Businesses that own real estate are increasingly choosing to free up capital using a sale-leaseback strategy that can include a single tenant net lease (STNL) investment offer. In a classic sale-leaseback strategy, a property owner sells the real estate used in its business to an unrelated investor and simultaneously leases the property back from the buyer for a fixed period of time at an agreed rent.
The STNL strategy, in which only one tenant occupies a given building, generates the best sale price for the seller because the business, credit-worthiness, and stability of the new tenant are known by the investor when the seller transitions to being a tenant. Finance chiefs often create and structure the lease portion of the agreement to support specific business objectives, including rental amount, lease term, and number of renewal options. STNLs are also attractive to investors because they are easy to own—there is only one rent payment received every month and typically no payments to make (the tenant pays operating expenses like taxes, insurance, utilities).
CFOs considering a sale-leaseback strategy are typically attracted by the opportunity to control their destiny at their current location(s) and at the same time tap into a financing mechanism that has real advantages over borrowing money from a bank. For example, when mortgaging a building, a company would likely be able to borrow a maximum of 75% of the building’s value. In a sale-leaseback, the seller can receive the entire value of the building in return for signing a long-term lease.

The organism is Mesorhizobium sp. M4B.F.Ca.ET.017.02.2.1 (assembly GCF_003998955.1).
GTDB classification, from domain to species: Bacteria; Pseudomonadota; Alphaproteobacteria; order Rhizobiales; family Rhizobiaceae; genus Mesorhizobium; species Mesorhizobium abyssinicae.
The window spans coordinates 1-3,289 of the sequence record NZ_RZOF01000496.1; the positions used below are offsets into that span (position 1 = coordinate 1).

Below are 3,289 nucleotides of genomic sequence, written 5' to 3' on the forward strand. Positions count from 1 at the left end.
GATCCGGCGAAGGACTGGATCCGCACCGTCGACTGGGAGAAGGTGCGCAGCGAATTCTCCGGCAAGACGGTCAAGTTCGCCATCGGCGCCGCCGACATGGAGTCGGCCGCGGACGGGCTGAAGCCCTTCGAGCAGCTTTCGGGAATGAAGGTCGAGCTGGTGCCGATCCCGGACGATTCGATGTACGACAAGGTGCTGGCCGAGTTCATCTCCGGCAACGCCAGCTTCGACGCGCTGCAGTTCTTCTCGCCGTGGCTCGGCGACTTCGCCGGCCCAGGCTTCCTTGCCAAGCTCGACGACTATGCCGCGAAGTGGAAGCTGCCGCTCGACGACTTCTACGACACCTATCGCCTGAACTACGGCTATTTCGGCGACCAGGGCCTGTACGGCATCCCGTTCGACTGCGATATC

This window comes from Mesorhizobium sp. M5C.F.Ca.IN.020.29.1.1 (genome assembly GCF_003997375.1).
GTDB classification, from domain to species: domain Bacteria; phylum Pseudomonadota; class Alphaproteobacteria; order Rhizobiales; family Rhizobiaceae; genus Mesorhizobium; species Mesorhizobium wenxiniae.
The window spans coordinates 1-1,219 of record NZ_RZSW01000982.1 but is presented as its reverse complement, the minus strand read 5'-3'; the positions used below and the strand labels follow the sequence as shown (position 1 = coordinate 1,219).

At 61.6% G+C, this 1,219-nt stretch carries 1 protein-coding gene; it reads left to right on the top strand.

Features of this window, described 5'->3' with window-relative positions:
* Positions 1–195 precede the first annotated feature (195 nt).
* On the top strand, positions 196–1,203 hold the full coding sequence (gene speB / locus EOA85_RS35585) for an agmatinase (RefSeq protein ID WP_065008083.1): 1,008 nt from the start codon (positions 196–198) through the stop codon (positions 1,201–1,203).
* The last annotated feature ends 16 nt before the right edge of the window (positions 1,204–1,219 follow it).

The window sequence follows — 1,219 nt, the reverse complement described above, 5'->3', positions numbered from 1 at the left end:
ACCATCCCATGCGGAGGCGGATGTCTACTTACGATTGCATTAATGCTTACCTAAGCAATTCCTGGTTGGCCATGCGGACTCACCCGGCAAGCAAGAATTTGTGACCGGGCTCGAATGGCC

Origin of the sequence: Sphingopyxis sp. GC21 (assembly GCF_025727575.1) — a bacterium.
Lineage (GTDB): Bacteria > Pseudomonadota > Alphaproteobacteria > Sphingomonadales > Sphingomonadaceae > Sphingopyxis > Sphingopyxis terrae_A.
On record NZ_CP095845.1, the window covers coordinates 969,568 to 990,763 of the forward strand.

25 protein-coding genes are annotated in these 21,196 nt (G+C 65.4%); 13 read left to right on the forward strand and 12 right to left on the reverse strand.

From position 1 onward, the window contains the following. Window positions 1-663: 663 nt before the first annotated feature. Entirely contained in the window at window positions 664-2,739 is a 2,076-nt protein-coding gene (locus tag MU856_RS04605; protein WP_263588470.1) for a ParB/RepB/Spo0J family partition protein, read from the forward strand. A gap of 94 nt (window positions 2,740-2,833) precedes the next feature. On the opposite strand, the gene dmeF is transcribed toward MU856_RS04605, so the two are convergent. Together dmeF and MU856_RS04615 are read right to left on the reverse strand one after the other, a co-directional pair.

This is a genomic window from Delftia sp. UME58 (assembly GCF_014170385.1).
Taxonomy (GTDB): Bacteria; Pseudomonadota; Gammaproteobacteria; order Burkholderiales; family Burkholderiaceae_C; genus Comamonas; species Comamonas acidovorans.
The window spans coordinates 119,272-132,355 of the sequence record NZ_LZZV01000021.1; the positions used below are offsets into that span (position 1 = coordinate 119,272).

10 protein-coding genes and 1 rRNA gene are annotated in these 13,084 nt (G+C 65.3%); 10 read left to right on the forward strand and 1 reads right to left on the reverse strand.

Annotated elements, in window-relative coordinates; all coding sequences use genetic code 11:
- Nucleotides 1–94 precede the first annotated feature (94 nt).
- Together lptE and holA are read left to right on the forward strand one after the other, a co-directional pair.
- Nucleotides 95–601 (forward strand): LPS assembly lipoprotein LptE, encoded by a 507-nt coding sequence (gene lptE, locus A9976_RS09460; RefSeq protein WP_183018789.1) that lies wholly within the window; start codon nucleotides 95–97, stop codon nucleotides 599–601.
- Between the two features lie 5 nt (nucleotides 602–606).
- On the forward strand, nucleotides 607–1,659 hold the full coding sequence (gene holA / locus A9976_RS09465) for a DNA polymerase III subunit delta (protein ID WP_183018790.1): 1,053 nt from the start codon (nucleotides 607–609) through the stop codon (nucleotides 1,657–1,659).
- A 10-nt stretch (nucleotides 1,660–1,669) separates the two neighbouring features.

Further, firms that borrow money from a bank may only be able to deduct the interest component of the mortgage payment, whereas in a sale-leaseback, the entire amount of rent paid each year may be deductible. Recent changes to the tax code could make this even more of an advantage, as Congress has now put limitations on how much interest expense a company can deduct. This could also enhance the overall tax efficiency of a sale-leaseback.
“Different businesses use sale-leaseback strategies for different reasons,” says Jonathan Hipp, President and CEO of Calkain Companies, a leader in the net lease investment community. “Most sellers are seeking to optimize their working capital, but others are attracted by tax benefits, operational streamlining, and even takeover deterrence. The benefits are many, and the path to success is well-trodden by leading firms.”
In sum, companies looking to raise capital have another option besides debt and equity to consider. The STNL marketplace is one of the most liquid of all the real estate verticals, with price discovery, transaction timing, and certainty of closing all easily gauged. From a business owner’s perspective, this means that, when pricing out and trying to determine the feasibility of different financing alternatives, a sale-leaseback strategy often compares favorably.
For more information about sale-leaseback strategies, visit Calkain’s website.